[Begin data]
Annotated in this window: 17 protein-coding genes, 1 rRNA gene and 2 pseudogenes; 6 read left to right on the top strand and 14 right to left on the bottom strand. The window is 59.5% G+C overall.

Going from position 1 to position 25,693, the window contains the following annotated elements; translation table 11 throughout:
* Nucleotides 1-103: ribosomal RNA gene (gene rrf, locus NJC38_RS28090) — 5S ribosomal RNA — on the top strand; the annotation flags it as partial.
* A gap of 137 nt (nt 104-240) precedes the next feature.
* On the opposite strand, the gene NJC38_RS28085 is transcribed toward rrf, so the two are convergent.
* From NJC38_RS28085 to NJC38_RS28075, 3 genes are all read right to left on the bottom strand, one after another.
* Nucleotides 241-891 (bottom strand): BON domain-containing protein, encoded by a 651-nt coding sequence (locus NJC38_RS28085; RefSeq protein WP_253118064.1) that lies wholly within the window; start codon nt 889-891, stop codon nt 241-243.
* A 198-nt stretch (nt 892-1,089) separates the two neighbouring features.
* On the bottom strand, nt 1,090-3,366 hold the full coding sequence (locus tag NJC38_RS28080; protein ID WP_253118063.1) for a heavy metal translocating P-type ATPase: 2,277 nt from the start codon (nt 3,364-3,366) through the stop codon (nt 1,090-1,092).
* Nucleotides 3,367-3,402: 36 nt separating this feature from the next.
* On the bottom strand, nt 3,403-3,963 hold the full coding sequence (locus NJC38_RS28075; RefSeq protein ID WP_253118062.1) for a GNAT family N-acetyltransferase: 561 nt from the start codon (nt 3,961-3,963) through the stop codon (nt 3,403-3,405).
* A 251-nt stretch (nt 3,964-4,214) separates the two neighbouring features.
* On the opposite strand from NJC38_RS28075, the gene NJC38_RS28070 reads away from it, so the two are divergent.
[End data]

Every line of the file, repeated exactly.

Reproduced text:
Annotated in this window: 17 protein-coding genes, 1 rRNA gene and 2 pseudogenes; 6 read left to right on the top strand and 14 right to left on the bottom strand. The window is 59.5% G+C overall.

Going from position 1 to position 25,693, the window contains the following annotated elements; translation table 11 throughout:
* Nucleotides 1-103: ribosomal RNA gene (gene rrf, locus NJC38_RS28090) — 5S ribosomal RNA — on the top strand; the annotation flags it as partial.
* A gap of 137 nt (nt 104-240) precedes the next feature.
* On the opposite strand, the gene NJC38_RS28085 is transcribed toward rrf, so the two are convergent.
* From NJC38_RS28085 to NJC38_RS28075, 3 genes are all read right to left on the bottom strand, one after another.
* Nucleotides 241-891 (bottom strand): BON domain-containing protein, encoded by a 651-nt coding sequence (locus NJC38_RS28085; RefSeq protein WP_253118064.1) that lies wholly within the window; start codon nt 889-891, stop codon nt 241-243.
* A 198-nt stretch (nt 892-1,089) separates the two neighbouring features.
* On the bottom strand, nt 1,090-3,366 hold the full coding sequence (locus tag NJC38_RS28080; protein ID WP_253118063.1) for a heavy metal translocating P-type ATPase: 2,277 nt from the start codon (nt 3,364-3,366) through the stop codon (nt 1,090-1,092).
* Nucleotides 3,367-3,402: 36 nt separating this feature from the next.
* On the bottom strand, nt 3,403-3,963 hold the full coding sequence (locus NJC38_RS28075; RefSeq protein ID WP_253118062.1) for a GNAT family N-acetyltransferase: 561 nt from the start codon (nt 3,961-3,963) through the stop codon (nt 3,403-3,405).
* A 251-nt stretch (nt 3,964-4,214) separates the two neighbouring features.
* On the opposite strand from NJC38_RS28075, the gene NJC38_RS28070 reads away from it, so the two are divergent.